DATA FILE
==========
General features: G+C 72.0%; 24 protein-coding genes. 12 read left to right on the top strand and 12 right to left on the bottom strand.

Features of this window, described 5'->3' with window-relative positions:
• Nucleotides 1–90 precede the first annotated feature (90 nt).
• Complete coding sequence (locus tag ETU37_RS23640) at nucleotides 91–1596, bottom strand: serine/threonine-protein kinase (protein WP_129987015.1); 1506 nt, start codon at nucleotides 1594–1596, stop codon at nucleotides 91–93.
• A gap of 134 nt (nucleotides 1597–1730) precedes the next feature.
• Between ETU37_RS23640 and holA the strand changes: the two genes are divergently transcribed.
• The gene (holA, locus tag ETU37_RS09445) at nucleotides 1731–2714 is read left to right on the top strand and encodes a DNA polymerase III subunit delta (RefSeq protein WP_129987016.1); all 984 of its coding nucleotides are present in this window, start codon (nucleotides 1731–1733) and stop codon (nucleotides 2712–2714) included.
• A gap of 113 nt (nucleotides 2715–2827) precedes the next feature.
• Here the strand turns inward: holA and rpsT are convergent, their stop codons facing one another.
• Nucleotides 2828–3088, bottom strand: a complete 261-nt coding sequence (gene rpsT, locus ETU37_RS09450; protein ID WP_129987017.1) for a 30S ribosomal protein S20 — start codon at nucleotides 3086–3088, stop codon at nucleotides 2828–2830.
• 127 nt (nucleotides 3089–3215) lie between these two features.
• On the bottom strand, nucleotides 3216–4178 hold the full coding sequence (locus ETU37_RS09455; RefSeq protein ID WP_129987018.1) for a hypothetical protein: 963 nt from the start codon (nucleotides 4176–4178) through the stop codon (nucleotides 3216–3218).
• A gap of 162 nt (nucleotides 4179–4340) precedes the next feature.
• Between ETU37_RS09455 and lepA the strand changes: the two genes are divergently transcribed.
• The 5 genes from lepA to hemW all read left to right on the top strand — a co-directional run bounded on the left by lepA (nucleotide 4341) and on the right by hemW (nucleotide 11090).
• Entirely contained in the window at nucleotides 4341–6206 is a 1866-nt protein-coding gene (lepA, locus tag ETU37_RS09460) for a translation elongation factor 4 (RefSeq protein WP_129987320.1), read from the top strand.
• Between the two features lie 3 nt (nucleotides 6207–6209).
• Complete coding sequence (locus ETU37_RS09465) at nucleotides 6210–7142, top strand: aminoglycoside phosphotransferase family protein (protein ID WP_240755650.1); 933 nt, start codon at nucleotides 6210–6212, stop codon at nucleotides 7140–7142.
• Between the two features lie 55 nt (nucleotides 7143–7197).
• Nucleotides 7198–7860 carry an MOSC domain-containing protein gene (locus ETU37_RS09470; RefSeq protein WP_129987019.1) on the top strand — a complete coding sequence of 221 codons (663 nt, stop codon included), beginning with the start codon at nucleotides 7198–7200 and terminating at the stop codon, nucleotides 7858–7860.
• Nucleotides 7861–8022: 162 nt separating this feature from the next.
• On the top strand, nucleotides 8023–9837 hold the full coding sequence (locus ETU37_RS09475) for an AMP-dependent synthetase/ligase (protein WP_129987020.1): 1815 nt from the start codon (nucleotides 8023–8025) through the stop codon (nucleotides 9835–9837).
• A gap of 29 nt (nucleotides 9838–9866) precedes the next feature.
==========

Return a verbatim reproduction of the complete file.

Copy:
General features: G+C 72.0%; 24 protein-coding genes. 12 read left to right on the top strand and 12 right to left on the bottom strand.

Features of this window, described 5'->3' with window-relative positions:
• Nucleotides 1–90 precede the first annotated feature (90 nt).
• Complete coding sequence (locus tag ETU37_RS23640) at nucleotides 91–1596, bottom strand: serine/threonine-protein kinase (protein WP_129987015.1); 1506 nt, start codon at nucleotides 1594–1596, stop codon at nucleotides 91–93.
• A gap of 134 nt (nucleotides 1597–1730) precedes the next feature.
• Between ETU37_RS23640 and holA the strand changes: the two genes are divergently transcribed.
• The gene (holA, locus tag ETU37_RS09445) at nucleotides 1731–2714 is read left to right on the top strand and encodes a DNA polymerase III subunit delta (RefSeq protein WP_129987016.1); all 984 of its coding nucleotides are present in this window, start codon (nucleotides 1731–1733) and stop codon (nucleotides 2712–2714) included.
• A gap of 113 nt (nucleotides 2715–2827) precedes the next feature.
• Here the strand turns inward: holA and rpsT are convergent, their stop codons facing one another.
• Nucleotides 2828–3088, bottom strand: a complete 261-nt coding sequence (gene rpsT, locus ETU37_RS09450; protein ID WP_129987017.1) for a 30S ribosomal protein S20 — start codon at nucleotides 3086–3088, stop codon at nucleotides 2828–2830.
• 127 nt (nucleotides 3089–3215) lie between these two features.
• On the bottom strand, nucleotides 3216–4178 hold the full coding sequence (locus ETU37_RS09455; RefSeq protein ID WP_129987018.1) for a hypothetical protein: 963 nt from the start codon (nucleotides 4176–4178) through the stop codon (nucleotides 3216–3218).
• A gap of 162 nt (nucleotides 4179–4340) precedes the next feature.
• Between ETU37_RS09455 and lepA the strand changes: the two genes are divergently transcribed.
• The 5 genes from lepA to hemW all read left to right on the top strand — a co-directional run bounded on the left by lepA (nucleotide 4341) and on the right by hemW (nucleotide 11090).
• Entirely contained in the window at nucleotides 4341–6206 is a 1866-nt protein-coding gene (lepA, locus tag ETU37_RS09460) for a translation elongation factor 4 (RefSeq protein WP_129987320.1), read from the top strand.
• Between the two features lie 3 nt (nucleotides 6207–6209).
• Complete coding sequence (locus ETU37_RS09465) at nucleotides 6210–7142, top strand: aminoglycoside phosphotransferase family protein (protein ID WP_240755650.1); 933 nt, start codon at nucleotides 6210–6212, stop codon at nucleotides 7140–7142.
• Between the two features lie 55 nt (nucleotides 7143–7197).
• Nucleotides 7198–7860 carry an MOSC domain-containing protein gene (locus ETU37_RS09470; RefSeq protein WP_129987019.1) on the top strand — a complete coding sequence of 221 codons (663 nt, stop codon included), beginning with the start codon at nucleotides 7198–7200 and terminating at the stop codon, nucleotides 7858–7860.
• Nucleotides 7861–8022: 162 nt separating this feature from the next.
• On the top strand, nucleotides 8023–9837 hold the full coding sequence (locus ETU37_RS09475) for an AMP-dependent synthetase/ligase (protein WP_129987020.1): 1815 nt from the start codon (nucleotides 8023–8025) through the stop codon (nucleotides 9835–9837).
• A gap of 29 nt (nucleotides 9838–9866) precedes the next feature.